What is Zero?
Zero was created in 2016 by Kevin Rose (founder of Digg) as a personal side project. It has just one main button that the user presses to toggle between the start and end of his fast. It records and displays the amount of time the user fasted on each day in the past week.
Seriously? You’re going to write an entire product analysis on something that has basically the same functionality as the “Timer” tab in the default Clock app?
In my opinion, the brilliance of a product is not simply about what it does, but more importantly how it does it. As a product manager, I also see enormous commercial potential for Zero as I.F. moves from the “early adopter” stage to the “early majority” (h/t Geoffrey Moore, Crossing the Chasm).
Why I Love It
It is no easy feat to get 70k+ App Store reviews with an average rating of 4.8/5. Most reviews contain some variation of “It just works. Exactly what I needed.” They’re by passionate users writing to share their success stories (e.g. “lost the 15lbs I gained after back surgery”, “I feel so much better, VERY grateful!”)
So, why is Zero so popular?
In my view, it is because Zero embodies two product development principles that I highly value: Know Your Customer (KYC) and Keep It Simple, Stupid (KISS).
1. Zero intimately understands its users
There is no such thing as the perfect product for everyone. Since product managers are always making trade-offs (e.g. a feature might be highly demanded by some users but loathed by others), it’s vital that they meticulously define who Zero is for. Based on the design and engineering decisions manifested in the app, I believe that the target customer personas they had in mind are:
- age 20 to 40,
- working professionals,
- living in coastal, health-conscious cities(e.g. New York, SF, LA, Seattle),
- OINK (One Income, No Kids) or DINK (because skipping meals might be unacceptable/inconvenient when raising kids)
This general user profile can be segmented down to more specific sub-groups:
- The “Rookie”: Newly graduated from the“unconvinced”camp, don’t want to be bothered by intricacies, adopted I.F. as a preventive measure or for longevity.
- The “Patient”: Similar to the “Rookie”, but is already ill and adopted I.F. based on physician’s recommendation, more likely to comply in the long-term because more “skin in the game.”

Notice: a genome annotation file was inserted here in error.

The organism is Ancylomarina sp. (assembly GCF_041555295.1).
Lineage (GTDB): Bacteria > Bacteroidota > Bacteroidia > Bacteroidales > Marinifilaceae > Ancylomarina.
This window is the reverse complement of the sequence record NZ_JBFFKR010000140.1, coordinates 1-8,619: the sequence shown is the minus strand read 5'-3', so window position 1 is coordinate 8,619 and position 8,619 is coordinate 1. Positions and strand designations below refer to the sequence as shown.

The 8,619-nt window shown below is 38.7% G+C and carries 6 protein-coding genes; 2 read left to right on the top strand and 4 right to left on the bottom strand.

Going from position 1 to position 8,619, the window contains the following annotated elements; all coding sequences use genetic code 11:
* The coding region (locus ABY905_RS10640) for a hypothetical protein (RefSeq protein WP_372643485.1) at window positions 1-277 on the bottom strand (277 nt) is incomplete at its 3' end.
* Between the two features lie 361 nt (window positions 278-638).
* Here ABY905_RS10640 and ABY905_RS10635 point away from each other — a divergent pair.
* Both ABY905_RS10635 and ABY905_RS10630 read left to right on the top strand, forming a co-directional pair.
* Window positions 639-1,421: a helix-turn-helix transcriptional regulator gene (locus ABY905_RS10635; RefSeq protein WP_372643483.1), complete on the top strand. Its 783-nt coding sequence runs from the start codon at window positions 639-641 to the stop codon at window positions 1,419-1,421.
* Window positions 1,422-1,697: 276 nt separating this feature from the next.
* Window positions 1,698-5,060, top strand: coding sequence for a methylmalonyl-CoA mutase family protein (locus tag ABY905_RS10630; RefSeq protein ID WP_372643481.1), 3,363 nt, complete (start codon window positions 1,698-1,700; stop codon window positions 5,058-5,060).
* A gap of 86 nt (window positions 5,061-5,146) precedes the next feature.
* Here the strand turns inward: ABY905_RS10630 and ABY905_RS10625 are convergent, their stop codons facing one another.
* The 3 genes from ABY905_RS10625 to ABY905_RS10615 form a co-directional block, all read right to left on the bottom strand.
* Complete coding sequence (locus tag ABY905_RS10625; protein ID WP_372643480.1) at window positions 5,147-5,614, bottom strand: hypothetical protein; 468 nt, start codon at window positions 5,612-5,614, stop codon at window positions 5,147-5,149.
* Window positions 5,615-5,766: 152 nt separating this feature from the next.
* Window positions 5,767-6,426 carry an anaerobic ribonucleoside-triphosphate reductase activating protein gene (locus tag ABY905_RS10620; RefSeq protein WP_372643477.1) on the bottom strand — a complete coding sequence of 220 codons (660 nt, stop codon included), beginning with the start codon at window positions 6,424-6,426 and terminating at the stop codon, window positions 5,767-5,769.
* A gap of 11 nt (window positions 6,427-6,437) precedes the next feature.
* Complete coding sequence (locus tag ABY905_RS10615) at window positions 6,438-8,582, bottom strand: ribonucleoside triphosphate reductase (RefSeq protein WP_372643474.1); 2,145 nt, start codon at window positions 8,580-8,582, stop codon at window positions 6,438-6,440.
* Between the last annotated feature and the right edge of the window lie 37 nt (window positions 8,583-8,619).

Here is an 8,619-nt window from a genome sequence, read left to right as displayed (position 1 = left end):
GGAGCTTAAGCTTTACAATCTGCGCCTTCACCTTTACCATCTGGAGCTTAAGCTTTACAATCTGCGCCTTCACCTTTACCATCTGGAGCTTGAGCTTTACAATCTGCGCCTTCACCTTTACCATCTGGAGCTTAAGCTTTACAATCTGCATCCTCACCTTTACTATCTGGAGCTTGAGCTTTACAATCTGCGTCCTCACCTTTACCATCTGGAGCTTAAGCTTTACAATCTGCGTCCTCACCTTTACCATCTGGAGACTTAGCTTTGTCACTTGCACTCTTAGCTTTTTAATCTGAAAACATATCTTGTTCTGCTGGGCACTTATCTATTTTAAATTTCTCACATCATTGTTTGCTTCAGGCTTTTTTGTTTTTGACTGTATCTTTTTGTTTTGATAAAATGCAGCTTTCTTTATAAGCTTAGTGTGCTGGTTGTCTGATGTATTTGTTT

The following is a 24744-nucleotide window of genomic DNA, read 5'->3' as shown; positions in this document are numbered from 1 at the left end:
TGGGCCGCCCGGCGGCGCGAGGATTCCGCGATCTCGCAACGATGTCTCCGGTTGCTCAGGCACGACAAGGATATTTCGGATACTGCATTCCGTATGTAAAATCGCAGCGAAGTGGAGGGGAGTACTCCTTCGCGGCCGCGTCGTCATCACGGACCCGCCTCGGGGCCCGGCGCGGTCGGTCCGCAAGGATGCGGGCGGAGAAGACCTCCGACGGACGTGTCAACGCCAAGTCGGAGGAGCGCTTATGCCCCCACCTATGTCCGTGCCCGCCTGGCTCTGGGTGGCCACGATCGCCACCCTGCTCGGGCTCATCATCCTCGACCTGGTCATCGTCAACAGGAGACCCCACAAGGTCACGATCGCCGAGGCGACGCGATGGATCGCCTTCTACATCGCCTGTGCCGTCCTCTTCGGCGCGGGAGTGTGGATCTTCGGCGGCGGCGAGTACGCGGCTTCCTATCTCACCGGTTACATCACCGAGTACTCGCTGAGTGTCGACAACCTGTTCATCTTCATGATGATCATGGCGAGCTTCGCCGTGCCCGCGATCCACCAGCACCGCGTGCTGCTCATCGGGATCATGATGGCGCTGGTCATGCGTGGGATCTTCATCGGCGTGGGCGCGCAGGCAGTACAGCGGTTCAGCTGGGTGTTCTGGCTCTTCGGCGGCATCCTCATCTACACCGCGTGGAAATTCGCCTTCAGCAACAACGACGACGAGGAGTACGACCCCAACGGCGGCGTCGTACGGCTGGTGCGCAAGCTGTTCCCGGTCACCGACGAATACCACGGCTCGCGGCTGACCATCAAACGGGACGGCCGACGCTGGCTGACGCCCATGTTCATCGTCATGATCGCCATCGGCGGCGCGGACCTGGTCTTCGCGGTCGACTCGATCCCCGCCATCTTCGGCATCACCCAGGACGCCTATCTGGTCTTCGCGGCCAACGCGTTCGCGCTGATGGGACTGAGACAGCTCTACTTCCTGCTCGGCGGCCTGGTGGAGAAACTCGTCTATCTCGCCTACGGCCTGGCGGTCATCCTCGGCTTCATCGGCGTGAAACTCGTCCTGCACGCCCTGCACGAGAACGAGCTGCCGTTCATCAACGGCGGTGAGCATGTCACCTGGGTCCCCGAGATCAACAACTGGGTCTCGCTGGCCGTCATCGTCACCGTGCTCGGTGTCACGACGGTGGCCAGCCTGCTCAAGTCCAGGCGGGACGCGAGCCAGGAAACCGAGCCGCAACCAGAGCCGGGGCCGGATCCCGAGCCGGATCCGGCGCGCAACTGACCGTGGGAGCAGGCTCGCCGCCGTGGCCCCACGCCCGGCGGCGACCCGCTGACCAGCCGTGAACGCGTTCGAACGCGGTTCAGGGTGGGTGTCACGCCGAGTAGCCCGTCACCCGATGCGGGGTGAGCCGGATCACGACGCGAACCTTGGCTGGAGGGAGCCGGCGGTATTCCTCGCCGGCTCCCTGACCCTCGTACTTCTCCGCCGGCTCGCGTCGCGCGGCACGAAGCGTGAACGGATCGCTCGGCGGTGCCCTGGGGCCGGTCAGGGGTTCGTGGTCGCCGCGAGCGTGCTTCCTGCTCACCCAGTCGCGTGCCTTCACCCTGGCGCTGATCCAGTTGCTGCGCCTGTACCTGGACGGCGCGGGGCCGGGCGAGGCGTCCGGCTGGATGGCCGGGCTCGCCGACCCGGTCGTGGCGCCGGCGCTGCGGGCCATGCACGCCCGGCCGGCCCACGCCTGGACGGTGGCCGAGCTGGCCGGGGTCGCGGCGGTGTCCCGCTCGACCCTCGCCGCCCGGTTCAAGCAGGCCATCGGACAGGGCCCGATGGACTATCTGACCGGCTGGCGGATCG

- The “Biohacker”: Deep into the quantified self rabbit hole, goes to extreme lengths to measure biometrics in order to optimise for physical or cognitive performance.
2. Zero prioritises simplicity while still accomplishing the “job to be done”
The above customer discovery might reveal to us that Zero’s core users:
- A) disproportionally value design (tech-savvy, 0 patience for unintuitive UX), and
- B) are willing to pay for it (high income, used to paying for subscription software).
“The main thing is to keep the main thing the main thing.”
Zero’s simple, yet effective three-view design (“Setting”, “Home”, and “Science”) was no doubt a result of the first of these key insights. Upon opening the app, there is one obvious place for the user to click, that is the “Start/Stop Fasting” button. This enables the user to immediately fulfill the app’s main “job to be done” (h/t Clayton Christensen, The Innovator’s Dilemma).
The colour scheme of Zero also changes from orange to green to indicate whether the user is under or over his fasting goal. This is a best practice commonly found in the most well-designed apps (e.g. Robinhood’s interface changes from light to dark depending on whether the stock market is open).
The “Settings” page has only 3 options that can be adjusted, which limits decision fatigue (surely much appreciated by “hangry” users). Finally, the “Export Data” feature is included, but not emphasised because Zero understands that it is only really relevant to the aforementioned, niche “Biohacker” persona. The design of Zero removes all unnecessary distractions and places its core use case at the forefront.